As a patient at Shelbourne Knee Center, Jacob Bailey saw first-hand how research enabled orthopedic surgeon K. Donald Shelbourne, MD, to provide optimal treatment for his torn ACL and meniscus and answer his questions about return to competitive swimming. As a research intern at Shelbourne Knee Center, Bailey is helping to produce the data for research-driven patient care.
Six weeks after ACL reconstruction during his freshman year in high school, Bailey was back to swimming competitively. Now age 21, Bailey is a pre-medicine major at the University of Evansville, where he competes on the swim team. He has spent the last three summers at Shelbourne Knee Center as a research intern and plans to specialize in orthopedics.
Patient Becomes Research Intern
Shelbourne Knee Center has been tracking patient outcomes and studying factors related to those outcomes for 38+ years. Bailey has been a research participant since completing rehab, taking the annual patient survey and coming back to the clinic for research follow-up visits periodically.
During one of these research visits, Bailey expressed interest in orthopedic surgery. Dr. Shelbourne invited him to learn more as a research intern at Shelbourne Knee Center. “You don’t know what is optimal care if you aren’t conducting research,” says Bailey.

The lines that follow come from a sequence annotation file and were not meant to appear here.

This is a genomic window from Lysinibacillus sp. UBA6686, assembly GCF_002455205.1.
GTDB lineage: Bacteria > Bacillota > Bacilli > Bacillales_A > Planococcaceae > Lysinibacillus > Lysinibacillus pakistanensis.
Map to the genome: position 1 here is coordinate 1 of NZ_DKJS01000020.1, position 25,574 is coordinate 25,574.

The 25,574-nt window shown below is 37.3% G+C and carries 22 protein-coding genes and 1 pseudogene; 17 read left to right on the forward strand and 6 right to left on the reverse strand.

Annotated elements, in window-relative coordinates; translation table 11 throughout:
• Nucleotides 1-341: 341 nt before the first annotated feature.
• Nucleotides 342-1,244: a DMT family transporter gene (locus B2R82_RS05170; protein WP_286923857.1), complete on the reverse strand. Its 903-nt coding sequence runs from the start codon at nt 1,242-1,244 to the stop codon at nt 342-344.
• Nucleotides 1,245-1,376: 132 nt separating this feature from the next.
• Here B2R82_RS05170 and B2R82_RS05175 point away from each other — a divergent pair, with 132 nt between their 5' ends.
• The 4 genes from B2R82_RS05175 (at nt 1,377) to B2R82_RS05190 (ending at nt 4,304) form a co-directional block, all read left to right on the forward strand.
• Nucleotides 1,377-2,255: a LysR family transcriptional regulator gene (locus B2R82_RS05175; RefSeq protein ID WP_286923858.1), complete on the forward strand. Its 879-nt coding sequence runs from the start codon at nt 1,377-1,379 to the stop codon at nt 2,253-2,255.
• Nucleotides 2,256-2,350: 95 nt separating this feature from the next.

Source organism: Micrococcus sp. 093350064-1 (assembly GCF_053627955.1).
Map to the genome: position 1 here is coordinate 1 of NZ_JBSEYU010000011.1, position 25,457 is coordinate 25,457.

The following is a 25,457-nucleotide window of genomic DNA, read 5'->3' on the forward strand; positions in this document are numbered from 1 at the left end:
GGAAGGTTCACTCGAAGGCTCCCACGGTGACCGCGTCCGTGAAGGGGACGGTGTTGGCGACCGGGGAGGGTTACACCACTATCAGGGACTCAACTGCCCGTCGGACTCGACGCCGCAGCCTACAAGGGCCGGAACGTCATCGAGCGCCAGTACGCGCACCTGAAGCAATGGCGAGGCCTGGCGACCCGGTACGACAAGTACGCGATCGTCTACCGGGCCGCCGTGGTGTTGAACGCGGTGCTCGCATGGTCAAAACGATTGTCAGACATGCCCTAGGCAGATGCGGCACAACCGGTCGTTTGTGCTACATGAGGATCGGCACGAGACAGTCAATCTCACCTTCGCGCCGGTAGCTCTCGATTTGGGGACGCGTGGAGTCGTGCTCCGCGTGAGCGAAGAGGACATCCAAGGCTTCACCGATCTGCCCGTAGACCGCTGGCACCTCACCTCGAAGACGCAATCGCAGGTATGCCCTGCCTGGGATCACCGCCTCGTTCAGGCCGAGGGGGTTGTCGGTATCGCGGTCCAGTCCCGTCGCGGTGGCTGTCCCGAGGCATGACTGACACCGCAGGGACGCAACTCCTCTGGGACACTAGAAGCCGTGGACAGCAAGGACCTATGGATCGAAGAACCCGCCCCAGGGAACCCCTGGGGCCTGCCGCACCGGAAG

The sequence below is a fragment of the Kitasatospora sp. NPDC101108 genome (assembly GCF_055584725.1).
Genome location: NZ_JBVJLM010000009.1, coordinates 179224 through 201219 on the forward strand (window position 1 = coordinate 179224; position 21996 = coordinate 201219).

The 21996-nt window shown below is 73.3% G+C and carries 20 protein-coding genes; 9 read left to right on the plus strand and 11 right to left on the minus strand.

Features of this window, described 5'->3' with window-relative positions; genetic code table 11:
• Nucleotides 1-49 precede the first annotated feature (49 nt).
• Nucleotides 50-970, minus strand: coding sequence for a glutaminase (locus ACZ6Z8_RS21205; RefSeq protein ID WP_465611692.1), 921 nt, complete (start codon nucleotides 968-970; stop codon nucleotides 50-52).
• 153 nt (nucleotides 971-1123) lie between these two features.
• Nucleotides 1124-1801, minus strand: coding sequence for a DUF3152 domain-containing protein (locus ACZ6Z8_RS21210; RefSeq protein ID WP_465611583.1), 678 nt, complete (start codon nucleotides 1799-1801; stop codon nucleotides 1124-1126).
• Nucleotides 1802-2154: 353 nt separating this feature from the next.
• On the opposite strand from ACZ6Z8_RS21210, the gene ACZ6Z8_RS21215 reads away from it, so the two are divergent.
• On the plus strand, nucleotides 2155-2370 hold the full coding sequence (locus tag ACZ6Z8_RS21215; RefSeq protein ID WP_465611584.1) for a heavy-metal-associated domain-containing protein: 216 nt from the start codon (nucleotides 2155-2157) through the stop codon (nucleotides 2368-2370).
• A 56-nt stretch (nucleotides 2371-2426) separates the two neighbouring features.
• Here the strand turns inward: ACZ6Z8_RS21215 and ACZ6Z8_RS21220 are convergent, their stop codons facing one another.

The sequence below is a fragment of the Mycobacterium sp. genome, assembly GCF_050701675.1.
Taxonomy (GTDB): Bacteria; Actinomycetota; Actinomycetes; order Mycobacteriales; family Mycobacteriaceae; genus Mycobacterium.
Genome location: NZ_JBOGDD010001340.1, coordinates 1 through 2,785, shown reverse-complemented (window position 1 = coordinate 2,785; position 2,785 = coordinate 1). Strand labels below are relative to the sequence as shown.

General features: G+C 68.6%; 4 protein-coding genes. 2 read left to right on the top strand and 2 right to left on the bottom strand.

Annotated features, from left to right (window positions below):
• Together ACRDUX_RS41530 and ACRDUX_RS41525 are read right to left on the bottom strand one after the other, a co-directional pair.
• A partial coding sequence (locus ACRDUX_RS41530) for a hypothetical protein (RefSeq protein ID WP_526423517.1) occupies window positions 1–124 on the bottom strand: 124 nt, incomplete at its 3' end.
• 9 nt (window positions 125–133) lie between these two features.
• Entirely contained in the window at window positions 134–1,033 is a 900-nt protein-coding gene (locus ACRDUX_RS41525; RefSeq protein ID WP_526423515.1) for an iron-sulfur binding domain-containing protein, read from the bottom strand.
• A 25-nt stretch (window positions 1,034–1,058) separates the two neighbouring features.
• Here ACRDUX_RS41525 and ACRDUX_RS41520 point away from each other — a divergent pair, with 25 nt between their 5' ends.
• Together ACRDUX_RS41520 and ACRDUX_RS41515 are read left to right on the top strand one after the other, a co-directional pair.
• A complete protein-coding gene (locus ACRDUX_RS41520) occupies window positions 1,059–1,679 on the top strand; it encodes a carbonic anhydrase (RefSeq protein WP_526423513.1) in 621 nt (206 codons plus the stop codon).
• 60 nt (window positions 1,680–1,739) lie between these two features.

Data for Optimal Care
This summer, Bailey is working with orthopedic surgeon Rodney Benner, MD, to develop a classification system for patellofemoral instability, abstracting medical records for pain medication taken by total knee arthroplasty (TKA) patients and assisting with other research tasks.
The classification system, based on X-rays of about 273 patients who underwent patellar realignment surgery at Shelbourne Knee Center, will help orthopedic surgeons identify the optimal treatment for each patient with patellofemoral instability. Each cause of instability and anatomical abnormality is matched with the appropriate surgical procedure.
Post-TKA Pain Medication
In the abstracting project, Jacob is converting pain medication taken by Shelbourne Knee Center TKA patients into mixed morphine equivalents for sub-group analyses and comparison with national data. Sub-group analyses may include the amount of pain medication taken by men versus women for unilateral versus bilateral TKA, and when different surgical techniques are used.
Shelbourne Knee Center also will use the data to compare the amount of pain medication taken by its patients to other patients based on the literature.
A Results-Driven Approach
The summer research program usually includes two or three research interns from high schools, colleges or medical schools in Indiana. The interns gain valuable experience while enabling Shelbourne Knee Center to conduct more research. Due to the pandemic, Bailey was the only intern in the 2020 summer research program. Before starting work on research in mid-June, he helped perform COVID-19 screening for patients and guests at Community Hospital.
“Dr. Benner and Dr. Shelbourne take a very results-driven approach to medicine,” says Bailey. “Seeing first-hand how they can do more for their patients using research results makes this an invaluable experience for me.”
For more information about the Shelbourne Knee Center Research Program, call 888-FIX-KNEE or email email@example.com.